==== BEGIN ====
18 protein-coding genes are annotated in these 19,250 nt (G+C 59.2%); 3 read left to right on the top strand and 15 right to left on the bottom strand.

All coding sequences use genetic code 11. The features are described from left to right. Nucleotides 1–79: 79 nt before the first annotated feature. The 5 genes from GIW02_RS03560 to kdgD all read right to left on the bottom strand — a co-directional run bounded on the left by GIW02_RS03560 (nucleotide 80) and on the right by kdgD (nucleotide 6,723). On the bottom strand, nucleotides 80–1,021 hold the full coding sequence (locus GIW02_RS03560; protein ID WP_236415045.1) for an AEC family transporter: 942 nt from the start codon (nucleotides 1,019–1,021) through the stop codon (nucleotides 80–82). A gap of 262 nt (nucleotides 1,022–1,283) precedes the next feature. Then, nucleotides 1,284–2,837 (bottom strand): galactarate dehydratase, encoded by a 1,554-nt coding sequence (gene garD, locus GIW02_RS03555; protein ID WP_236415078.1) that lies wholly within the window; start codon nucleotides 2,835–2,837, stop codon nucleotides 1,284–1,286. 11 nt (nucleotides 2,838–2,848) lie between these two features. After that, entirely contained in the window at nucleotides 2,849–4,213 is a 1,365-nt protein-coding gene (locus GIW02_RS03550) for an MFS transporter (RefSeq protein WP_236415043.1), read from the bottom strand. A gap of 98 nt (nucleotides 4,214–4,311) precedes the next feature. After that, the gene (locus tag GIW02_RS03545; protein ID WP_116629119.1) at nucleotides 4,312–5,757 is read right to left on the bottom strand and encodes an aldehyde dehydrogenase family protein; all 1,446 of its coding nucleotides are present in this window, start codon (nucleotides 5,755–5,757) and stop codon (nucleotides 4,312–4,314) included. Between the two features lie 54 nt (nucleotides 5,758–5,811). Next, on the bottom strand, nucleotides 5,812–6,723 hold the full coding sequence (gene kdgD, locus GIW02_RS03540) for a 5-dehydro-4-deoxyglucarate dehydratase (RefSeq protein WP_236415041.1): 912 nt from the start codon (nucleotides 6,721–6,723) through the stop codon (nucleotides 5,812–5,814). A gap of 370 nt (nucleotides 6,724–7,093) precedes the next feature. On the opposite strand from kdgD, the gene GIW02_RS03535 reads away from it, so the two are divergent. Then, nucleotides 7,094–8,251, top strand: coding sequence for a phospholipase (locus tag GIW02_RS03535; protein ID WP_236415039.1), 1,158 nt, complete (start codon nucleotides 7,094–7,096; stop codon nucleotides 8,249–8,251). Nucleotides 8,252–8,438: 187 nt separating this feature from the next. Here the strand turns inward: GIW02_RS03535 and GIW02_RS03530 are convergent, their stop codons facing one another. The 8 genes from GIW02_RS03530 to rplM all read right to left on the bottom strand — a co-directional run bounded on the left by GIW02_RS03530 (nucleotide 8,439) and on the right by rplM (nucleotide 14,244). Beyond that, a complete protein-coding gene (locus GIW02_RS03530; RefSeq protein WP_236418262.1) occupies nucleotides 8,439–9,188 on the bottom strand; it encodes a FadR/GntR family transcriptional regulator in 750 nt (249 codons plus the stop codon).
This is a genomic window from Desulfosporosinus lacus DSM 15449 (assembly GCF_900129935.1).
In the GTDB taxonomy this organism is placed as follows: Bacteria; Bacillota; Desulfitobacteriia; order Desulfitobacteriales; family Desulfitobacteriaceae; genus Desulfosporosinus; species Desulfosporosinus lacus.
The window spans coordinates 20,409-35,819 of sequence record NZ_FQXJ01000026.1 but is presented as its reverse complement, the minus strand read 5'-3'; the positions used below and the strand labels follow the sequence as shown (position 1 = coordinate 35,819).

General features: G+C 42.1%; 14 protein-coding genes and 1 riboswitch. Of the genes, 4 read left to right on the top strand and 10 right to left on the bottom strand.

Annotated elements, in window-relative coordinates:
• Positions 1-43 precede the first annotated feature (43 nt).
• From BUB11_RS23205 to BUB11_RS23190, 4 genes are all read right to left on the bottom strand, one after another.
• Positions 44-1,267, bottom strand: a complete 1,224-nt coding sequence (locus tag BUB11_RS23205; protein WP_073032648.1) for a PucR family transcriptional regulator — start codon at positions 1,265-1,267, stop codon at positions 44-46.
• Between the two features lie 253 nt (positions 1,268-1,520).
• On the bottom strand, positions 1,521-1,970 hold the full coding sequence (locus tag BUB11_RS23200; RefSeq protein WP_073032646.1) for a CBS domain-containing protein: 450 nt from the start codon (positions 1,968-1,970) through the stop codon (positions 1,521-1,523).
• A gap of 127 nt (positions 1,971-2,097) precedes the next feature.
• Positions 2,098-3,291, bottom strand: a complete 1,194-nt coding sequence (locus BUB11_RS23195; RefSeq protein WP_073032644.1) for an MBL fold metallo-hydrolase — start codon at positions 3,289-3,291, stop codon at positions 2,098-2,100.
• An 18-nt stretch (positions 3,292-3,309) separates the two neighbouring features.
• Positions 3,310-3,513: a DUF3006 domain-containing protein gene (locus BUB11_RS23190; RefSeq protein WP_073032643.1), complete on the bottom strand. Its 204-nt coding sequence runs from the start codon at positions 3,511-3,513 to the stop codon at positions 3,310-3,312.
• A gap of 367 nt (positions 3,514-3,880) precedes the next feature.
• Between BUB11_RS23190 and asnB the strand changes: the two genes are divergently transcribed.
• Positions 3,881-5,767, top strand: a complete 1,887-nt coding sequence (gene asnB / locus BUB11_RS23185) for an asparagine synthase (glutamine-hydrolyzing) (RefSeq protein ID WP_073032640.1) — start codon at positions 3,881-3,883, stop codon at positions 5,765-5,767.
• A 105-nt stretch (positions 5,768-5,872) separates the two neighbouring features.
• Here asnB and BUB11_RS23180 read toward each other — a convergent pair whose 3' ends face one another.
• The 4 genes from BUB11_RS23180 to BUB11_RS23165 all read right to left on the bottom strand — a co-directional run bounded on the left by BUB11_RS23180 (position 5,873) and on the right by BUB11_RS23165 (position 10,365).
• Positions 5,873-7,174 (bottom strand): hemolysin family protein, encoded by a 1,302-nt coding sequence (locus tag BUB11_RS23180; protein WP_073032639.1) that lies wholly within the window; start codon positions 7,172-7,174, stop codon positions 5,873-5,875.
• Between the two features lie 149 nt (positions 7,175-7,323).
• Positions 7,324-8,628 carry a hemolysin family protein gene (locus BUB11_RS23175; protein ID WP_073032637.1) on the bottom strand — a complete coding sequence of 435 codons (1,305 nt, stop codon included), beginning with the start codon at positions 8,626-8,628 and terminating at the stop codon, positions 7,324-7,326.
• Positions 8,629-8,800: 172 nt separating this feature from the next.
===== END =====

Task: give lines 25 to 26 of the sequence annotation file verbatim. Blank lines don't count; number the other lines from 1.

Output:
• Positions 7,324-8,628 carry a hemolysin family protein gene (locus BUB11_RS23175; protein ID WP_073032637.1) on the bottom strand — a complete coding sequence of 435 codons (1,305 nt, stop codon included), beginning with the start codon at positions 8,626-8,628 and terminating at the stop codon, positions 7,324-7,326.
• Positions 8,629-8,800: 172 nt separating this feature from the next.